The Ocean of Theosophy by William Q. Judge
CAPTER !Theosophy and the "aste#s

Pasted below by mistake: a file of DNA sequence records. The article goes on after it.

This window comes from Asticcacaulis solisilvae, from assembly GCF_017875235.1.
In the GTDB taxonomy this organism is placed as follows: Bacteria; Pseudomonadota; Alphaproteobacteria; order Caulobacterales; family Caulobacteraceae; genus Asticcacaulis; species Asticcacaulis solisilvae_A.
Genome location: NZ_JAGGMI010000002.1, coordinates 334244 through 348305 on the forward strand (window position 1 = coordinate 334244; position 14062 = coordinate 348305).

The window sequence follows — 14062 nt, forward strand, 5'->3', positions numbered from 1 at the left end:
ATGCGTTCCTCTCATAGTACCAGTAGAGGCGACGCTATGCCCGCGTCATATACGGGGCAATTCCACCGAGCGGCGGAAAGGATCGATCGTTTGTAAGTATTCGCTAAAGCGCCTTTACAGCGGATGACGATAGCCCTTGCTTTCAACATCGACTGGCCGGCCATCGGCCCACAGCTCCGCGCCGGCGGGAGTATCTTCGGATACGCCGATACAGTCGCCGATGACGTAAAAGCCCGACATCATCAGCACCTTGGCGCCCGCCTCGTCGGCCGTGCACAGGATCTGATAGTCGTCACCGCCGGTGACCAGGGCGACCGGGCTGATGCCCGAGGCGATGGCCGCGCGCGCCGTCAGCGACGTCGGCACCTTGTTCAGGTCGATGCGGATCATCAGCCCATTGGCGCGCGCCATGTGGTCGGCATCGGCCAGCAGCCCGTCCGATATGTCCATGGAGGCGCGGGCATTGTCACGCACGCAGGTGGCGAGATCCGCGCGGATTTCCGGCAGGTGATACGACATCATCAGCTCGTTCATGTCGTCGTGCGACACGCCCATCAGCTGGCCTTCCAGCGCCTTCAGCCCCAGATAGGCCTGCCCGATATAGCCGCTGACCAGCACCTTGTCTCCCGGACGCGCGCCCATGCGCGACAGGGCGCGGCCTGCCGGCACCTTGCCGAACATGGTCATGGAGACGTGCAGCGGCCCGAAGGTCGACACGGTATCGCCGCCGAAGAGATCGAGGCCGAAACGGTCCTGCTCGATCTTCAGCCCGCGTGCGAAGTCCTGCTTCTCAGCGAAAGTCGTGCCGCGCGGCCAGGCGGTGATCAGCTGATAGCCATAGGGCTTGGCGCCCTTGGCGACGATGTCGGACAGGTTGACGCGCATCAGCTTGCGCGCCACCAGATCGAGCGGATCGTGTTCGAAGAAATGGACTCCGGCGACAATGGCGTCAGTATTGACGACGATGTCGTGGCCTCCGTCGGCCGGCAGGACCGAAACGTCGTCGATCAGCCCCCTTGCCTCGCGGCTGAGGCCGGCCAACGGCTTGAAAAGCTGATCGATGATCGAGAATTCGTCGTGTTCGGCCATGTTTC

Theosophy is that ocean of :no;ledge ;hich spreads from shore to shore of the e=olution of sentient beingsA unfathomable in its deepest parts it gi=es the greatest minds their fullest scope yet shallo; enough at its shores it ;ill not o=er;helm the understanding of a child. /t is ;isdom about -od for those ;ho belie=e that he is all things and in all and ;isdom about nature for the man ;ho accepts the statement found in the $hristian ible that -od cannot be measured or disco=ered and that dar:ness is around his pa=ilion. #lthough it contains by deri=ation the name -od and thus may seem at first sight to embrace religion alone it does not neglect science for it is the science of sciences and therefore has been called the ;isdom religion. "or no science is complete ;hich lea=es out any department of nature ;hether =isible or in=isible and that religion ;hich depending solely on an assumed re=elation turns a;ay from things and the la;s ;hich go=ern them is nothing but a delusion a foe to progress an obstacle in the ;ay of manBs ad=ancement to;ard happiness. !mbracing both the scientific and the religious Theosophy is a scientific religion and a religious science. /t is not a belief or dogma formulated or in=ented by man but is a :no;ledge of the la;s ;hich go=ern the e=olution of the physical astral psychical and intellectual constituents of nature and of man. The religion of the day is but a series of dogmas man&made and ;ith no scientific foundation for promulgated ethicsA ;hile our science as yet ignores the unseen and failing to admit the e>istence of a complete set of inner faculties of perception in man it is cut off from the immense and real field of e>perience ;hich lies ;ithin the =isible and tangible ;orlds. ut Theosophy :no;s that the ;hole is constituted of the =isible and the in=isible and percei=ing outer things and ob?ects to be but transitory it grasps the facts of nature both ;ithout and ;ithin. /t is therefore complete in itself and sees no unsol=able mystery any;hereA it thro;s the ;ord coincidence out of its =ocabulary and hails the reign of la; in e=erything and e=ery circumstance. That man possesses an immortal soul is the common belief of humanityA to this Theosophy adds that he is a soulA and further that all nature is sentient that the =ast array of ob?ects and men are not mere collections of atoms fortuitously thro;n together and thus ;ithout la; e=ol=ing la; but do;n to the smallest atom all is soul and spirit e=er e=ol=ing under the rule of la; ;hich is inherent in the ;hole. #nd  ?ust as the ancients taught so does TheosophyA that the course of e=olution is the drama of the soul and that nature e>ists for no other purpose than the soulBs e>perience. The Theosophist agrees ;ith Prof. %u>ley in the assertion that there must be beings in the uni=erse ;hose intelligence is as much beyond ours as ours e>ceeds that of the blac: beetle and ;ho ta:e an acti=e part in the go=ernment of the natural order of things. Pushing further on by the light of the confidence had in his teachers the Theosophist adds that such intelligences ;ere once human and came li:e all of us from other and pre=ious ;orlds ;here as =aried e>perience had been gained as is possible on this one. We are therefore not appearing for the first time ;hen ;e come upon this planet but ha=e pursued a long an immeasurable course of acti=ity and intelligent perception on other systems of globes some of ;hich ;ere destroyed ages before the solar system condensed. This immense reach of the e=olutionary system means then that this planet on ;hich ;e no; are is the result of the acti=ity and the e=olution of some other one that died long ago lea=ing its energy to be used in the bringing into e>istence of the earth and that the inhabitants of the latter in their turn came from some older ;orld to proceed here ;ith the destined ;or: in matter. #nd the brighter planets such as enus are the habitation of still more progressed entities once as lo; as oursel=es but no; raised up to a pitch of glory incomprehensible for Page 3